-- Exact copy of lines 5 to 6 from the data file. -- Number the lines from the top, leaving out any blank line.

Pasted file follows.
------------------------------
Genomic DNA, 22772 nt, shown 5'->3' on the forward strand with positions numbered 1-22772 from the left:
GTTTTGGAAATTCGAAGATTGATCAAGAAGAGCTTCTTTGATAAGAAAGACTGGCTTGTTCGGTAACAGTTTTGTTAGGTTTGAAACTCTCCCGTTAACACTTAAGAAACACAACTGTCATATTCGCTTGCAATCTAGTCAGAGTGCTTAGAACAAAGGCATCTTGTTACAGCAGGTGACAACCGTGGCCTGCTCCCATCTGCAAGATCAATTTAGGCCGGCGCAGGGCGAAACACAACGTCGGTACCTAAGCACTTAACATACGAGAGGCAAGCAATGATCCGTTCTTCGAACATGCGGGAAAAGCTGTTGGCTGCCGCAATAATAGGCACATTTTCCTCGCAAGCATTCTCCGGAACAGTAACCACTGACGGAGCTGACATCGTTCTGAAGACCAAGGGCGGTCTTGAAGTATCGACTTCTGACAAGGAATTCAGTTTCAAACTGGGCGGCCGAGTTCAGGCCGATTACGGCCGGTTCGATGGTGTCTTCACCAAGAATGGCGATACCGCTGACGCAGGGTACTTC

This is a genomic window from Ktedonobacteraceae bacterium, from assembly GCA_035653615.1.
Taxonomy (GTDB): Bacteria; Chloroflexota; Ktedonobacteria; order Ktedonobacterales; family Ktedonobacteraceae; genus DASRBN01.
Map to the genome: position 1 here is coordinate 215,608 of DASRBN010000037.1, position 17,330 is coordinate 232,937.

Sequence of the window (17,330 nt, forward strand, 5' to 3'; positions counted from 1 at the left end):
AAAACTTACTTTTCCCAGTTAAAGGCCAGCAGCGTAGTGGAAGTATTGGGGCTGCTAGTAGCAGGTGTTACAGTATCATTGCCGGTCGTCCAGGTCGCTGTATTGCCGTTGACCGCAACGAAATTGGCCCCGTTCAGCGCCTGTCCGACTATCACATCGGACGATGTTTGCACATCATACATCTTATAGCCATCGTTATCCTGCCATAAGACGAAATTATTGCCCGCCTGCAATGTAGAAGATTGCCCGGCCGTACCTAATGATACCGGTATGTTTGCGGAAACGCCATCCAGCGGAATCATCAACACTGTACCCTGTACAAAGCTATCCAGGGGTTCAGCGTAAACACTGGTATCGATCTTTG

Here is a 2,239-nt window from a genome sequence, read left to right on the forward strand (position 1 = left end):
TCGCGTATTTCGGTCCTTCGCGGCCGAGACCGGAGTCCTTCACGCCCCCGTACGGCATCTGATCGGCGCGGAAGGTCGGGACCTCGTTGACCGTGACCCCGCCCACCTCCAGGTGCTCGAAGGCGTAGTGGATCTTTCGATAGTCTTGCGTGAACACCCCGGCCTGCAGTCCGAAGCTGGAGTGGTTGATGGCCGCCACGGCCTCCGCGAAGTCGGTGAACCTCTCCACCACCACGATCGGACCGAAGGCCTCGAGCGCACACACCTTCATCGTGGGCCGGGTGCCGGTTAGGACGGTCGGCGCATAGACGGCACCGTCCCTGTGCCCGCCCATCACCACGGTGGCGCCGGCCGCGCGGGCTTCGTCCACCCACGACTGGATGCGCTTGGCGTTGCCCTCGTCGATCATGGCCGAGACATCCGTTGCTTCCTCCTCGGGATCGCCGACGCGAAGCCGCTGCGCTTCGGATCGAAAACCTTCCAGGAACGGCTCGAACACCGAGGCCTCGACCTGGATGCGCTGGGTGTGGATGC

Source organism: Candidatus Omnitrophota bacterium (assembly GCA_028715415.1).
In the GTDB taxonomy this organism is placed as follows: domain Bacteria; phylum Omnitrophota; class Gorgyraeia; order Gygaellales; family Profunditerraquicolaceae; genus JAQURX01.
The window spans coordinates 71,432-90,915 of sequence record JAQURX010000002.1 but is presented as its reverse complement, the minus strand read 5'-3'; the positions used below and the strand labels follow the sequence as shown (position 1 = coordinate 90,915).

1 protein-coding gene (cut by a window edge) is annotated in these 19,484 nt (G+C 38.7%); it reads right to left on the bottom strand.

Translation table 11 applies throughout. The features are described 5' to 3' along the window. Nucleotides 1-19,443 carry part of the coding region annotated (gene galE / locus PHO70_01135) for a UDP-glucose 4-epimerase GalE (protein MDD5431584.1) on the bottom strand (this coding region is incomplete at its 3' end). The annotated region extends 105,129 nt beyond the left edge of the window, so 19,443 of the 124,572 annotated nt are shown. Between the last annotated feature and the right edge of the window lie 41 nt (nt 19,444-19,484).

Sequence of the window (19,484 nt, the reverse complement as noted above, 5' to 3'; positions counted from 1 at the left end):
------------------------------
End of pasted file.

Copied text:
Map to the genome: position 1 here is coordinate 215,608 of DASRBN010000037.1, position 17,330 is coordinate 232,937.

Sequence of the window (17,330 nt, forward strand, 5' to 3'; positions counted from 1 at the left end):